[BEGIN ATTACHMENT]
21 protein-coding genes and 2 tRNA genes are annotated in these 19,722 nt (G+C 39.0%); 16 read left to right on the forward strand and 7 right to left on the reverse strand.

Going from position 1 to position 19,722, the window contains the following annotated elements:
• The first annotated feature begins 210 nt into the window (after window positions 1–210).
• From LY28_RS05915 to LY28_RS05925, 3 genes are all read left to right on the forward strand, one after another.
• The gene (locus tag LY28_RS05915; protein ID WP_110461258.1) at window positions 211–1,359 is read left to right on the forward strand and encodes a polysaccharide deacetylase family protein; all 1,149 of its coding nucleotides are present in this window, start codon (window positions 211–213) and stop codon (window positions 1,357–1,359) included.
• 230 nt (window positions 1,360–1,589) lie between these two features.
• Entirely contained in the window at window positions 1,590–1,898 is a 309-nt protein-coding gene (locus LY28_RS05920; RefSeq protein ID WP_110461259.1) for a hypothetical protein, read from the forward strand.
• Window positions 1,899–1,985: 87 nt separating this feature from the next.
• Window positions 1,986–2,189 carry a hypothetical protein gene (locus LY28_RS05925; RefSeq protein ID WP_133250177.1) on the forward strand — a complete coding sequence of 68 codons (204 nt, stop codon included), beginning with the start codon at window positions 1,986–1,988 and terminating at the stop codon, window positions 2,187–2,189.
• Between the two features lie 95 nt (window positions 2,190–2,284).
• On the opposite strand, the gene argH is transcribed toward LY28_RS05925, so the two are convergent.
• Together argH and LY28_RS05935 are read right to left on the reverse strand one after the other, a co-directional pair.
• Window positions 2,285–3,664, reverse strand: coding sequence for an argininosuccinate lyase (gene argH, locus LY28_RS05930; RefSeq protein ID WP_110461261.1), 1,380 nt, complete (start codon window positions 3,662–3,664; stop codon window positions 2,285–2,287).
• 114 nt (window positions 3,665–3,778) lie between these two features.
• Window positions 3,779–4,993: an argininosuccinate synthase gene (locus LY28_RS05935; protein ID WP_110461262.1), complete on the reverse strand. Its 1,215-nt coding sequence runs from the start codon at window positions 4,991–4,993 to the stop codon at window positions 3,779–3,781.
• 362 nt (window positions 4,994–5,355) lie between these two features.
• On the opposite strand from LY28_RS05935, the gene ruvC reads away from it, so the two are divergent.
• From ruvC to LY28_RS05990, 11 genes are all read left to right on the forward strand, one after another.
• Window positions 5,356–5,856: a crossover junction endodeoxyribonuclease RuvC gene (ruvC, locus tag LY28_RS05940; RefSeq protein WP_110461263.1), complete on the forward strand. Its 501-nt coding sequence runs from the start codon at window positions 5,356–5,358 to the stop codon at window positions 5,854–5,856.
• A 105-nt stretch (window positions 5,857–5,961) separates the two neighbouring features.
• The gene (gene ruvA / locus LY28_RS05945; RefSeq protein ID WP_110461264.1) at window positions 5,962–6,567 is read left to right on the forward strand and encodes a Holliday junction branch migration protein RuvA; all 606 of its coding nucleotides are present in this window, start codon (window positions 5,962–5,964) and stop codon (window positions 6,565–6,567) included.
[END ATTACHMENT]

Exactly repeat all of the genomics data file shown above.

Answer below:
21 protein-coding genes and 2 tRNA genes are annotated in these 19,722 nt (G+C 39.0%); 16 read left to right on the forward strand and 7 right to left on the reverse strand.

Going from position 1 to position 19,722, the window contains the following annotated elements:
• The first annotated feature begins 210 nt into the window (after window positions 1–210).
• From LY28_RS05915 to LY28_RS05925, 3 genes are all read left to right on the forward strand, one after another.
• The gene (locus tag LY28_RS05915; protein ID WP_110461258.1) at window positions 211–1,359 is read left to right on the forward strand and encodes a polysaccharide deacetylase family protein; all 1,149 of its coding nucleotides are present in this window, start codon (window positions 211–213) and stop codon (window positions 1,357–1,359) included.
• 230 nt (window positions 1,360–1,589) lie between these two features.
• Entirely contained in the window at window positions 1,590–1,898 is a 309-nt protein-coding gene (locus LY28_RS05920; RefSeq protein ID WP_110461259.1) for a hypothetical protein, read from the forward strand.
• Window positions 1,899–1,985: 87 nt separating this feature from the next.
• Window positions 1,986–2,189 carry a hypothetical protein gene (locus LY28_RS05925; RefSeq protein ID WP_133250177.1) on the forward strand — a complete coding sequence of 68 codons (204 nt, stop codon included), beginning with the start codon at window positions 1,986–1,988 and terminating at the stop codon, window positions 2,187–2,189.
• Between the two features lie 95 nt (window positions 2,190–2,284).
• On the opposite strand, the gene argH is transcribed toward LY28_RS05925, so the two are convergent.
• Together argH and LY28_RS05935 are read right to left on the reverse strand one after the other, a co-directional pair.
• Window positions 2,285–3,664, reverse strand: coding sequence for an argininosuccinate lyase (gene argH, locus LY28_RS05930; RefSeq protein ID WP_110461261.1), 1,380 nt, complete (start codon window positions 3,662–3,664; stop codon window positions 2,285–2,287).
• 114 nt (window positions 3,665–3,778) lie between these two features.
• Window positions 3,779–4,993: an argininosuccinate synthase gene (locus LY28_RS05935; protein ID WP_110461262.1), complete on the reverse strand. Its 1,215-nt coding sequence runs from the start codon at window positions 4,991–4,993 to the stop codon at window positions 3,779–3,781.
• 362 nt (window positions 4,994–5,355) lie between these two features.
• On the opposite strand from LY28_RS05935, the gene ruvC reads away from it, so the two are divergent.
• From ruvC to LY28_RS05990, 11 genes are all read left to right on the forward strand, one after another.
• Window positions 5,356–5,856: a crossover junction endodeoxyribonuclease RuvC gene (ruvC, locus tag LY28_RS05940; RefSeq protein WP_110461263.1), complete on the forward strand. Its 501-nt coding sequence runs from the start codon at window positions 5,356–5,358 to the stop codon at window positions 5,854–5,856.
• A 105-nt stretch (window positions 5,857–5,961) separates the two neighbouring features.
• The gene (gene ruvA / locus LY28_RS05945; RefSeq protein ID WP_110461264.1) at window positions 5,962–6,567 is read left to right on the forward strand and encodes a Holliday junction branch migration protein RuvA; all 606 of its coding nucleotides are present in this window, start codon (window positions 5,962–5,964) and stop codon (window positions 6,565–6,567) included.